When AT&T announced it would begin throttling cellular data bandwidth last year, a cry went out across the subscriberbase. But, said the carrier, it would only slow down the heaviest data users — the top five percent who abuse their grandfathered unlimited plans.
Customer John Cozen was recently surprised to find he was in that group. According to The New York Times, some users — like Cozen — started receiving notifications about their data being throttled due to overuse. But here’s the rub: He was throttled after just 2.1GB of data.
The NYT contacted AT&T spokesman Mark Siegel via phone, and he explained that the top five percent have indeed averaged 2GB or more per month, as of summer 2011. Even so, the company isn’t throttling everybody who hits that level — just those in the top five percent who are in areas weak in network capacity or spectrum. “There’s a very good chance you wouldn’t be slowed,” says Siegel, who added that less than one percent of AT&T smartphone customers had their bandwidth choked.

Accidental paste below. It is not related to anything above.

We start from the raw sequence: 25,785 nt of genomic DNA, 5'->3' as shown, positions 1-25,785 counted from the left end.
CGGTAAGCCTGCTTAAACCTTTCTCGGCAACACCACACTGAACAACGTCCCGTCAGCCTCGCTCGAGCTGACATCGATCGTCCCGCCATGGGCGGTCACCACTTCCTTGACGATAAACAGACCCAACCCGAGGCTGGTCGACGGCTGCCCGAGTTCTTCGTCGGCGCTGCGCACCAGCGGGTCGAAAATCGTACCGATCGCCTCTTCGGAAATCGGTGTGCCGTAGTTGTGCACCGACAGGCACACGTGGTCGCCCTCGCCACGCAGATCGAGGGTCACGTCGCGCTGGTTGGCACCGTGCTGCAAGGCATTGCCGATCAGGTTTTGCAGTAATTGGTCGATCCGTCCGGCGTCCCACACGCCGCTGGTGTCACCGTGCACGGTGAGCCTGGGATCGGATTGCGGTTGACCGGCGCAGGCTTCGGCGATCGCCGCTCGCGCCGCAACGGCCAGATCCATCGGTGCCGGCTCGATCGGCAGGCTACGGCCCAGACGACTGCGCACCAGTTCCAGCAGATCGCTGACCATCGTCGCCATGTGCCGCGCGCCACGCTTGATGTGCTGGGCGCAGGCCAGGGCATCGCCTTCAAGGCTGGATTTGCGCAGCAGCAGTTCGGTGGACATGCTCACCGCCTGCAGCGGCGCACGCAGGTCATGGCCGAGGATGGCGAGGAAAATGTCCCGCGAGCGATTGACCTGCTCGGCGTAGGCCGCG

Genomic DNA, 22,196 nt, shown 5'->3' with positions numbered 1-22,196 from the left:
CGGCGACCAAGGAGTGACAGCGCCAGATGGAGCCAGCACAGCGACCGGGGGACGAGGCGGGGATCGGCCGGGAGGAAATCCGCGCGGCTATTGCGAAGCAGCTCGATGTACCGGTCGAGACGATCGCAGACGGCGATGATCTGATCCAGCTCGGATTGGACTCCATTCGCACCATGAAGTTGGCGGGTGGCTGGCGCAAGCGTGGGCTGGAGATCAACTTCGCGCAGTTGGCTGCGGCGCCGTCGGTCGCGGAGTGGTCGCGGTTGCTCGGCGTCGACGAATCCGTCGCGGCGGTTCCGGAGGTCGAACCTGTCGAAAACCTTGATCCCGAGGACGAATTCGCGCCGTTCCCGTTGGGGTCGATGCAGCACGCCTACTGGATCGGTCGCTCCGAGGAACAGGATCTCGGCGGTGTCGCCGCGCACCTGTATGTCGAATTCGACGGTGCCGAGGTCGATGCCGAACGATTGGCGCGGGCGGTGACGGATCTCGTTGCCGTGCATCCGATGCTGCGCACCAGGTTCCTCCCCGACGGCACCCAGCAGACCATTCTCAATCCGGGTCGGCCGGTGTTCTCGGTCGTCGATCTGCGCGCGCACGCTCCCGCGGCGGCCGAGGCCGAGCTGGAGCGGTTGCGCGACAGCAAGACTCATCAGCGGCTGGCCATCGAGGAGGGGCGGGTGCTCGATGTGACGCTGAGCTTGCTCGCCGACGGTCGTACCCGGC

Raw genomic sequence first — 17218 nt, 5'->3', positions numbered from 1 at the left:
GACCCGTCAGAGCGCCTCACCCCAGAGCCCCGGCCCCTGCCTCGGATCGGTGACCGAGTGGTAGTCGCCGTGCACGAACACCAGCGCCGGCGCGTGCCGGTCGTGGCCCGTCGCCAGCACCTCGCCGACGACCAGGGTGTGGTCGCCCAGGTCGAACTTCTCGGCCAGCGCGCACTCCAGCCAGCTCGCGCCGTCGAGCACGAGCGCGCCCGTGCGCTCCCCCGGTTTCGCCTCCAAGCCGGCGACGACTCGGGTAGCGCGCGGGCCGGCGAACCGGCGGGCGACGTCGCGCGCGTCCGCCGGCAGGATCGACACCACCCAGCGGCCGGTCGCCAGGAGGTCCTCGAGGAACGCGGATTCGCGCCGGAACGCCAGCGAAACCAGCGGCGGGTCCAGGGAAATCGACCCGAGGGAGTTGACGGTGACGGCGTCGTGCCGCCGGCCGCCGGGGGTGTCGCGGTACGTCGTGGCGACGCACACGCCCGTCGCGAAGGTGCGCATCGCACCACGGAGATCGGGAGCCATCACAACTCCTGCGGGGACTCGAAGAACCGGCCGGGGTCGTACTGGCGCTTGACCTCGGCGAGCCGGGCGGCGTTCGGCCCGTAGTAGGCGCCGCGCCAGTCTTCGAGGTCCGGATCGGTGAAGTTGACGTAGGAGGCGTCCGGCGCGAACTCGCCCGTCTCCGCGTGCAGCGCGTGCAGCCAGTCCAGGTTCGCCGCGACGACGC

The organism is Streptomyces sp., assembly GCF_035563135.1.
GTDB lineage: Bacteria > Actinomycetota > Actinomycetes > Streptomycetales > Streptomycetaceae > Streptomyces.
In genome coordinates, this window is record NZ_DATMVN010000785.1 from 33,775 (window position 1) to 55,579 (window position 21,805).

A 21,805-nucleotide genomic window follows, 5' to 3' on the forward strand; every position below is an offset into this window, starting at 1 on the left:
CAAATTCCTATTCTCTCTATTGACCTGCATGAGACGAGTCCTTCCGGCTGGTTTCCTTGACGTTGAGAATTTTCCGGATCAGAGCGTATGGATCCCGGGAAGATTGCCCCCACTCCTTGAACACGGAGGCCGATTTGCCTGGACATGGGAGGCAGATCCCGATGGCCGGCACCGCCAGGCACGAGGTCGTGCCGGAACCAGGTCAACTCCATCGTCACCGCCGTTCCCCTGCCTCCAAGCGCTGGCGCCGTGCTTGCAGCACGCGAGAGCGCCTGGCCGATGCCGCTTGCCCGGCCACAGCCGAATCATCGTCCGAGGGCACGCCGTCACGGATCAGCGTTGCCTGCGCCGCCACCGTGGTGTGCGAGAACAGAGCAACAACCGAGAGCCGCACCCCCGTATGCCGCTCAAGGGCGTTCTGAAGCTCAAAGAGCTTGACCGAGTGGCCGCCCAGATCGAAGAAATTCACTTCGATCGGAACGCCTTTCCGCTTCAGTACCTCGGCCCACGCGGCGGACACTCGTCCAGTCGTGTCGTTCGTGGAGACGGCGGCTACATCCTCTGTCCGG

Okay, but then there’s Cozen’s point that the punitive measure makes no sense, since the carrier itself offers a tiered plan that allows 3GB of data for the same price ($30) as his grandfathered plan. It would seem the company’s own pricing structure contradicts the notion that 2GB of data should be considered abusive use.
What do you think? Is 2.1GB of data high enough to warrant throttling? Or has Cozen gotten shafted by an overreaching AT&T policy? Weigh in.
[via The New York Times]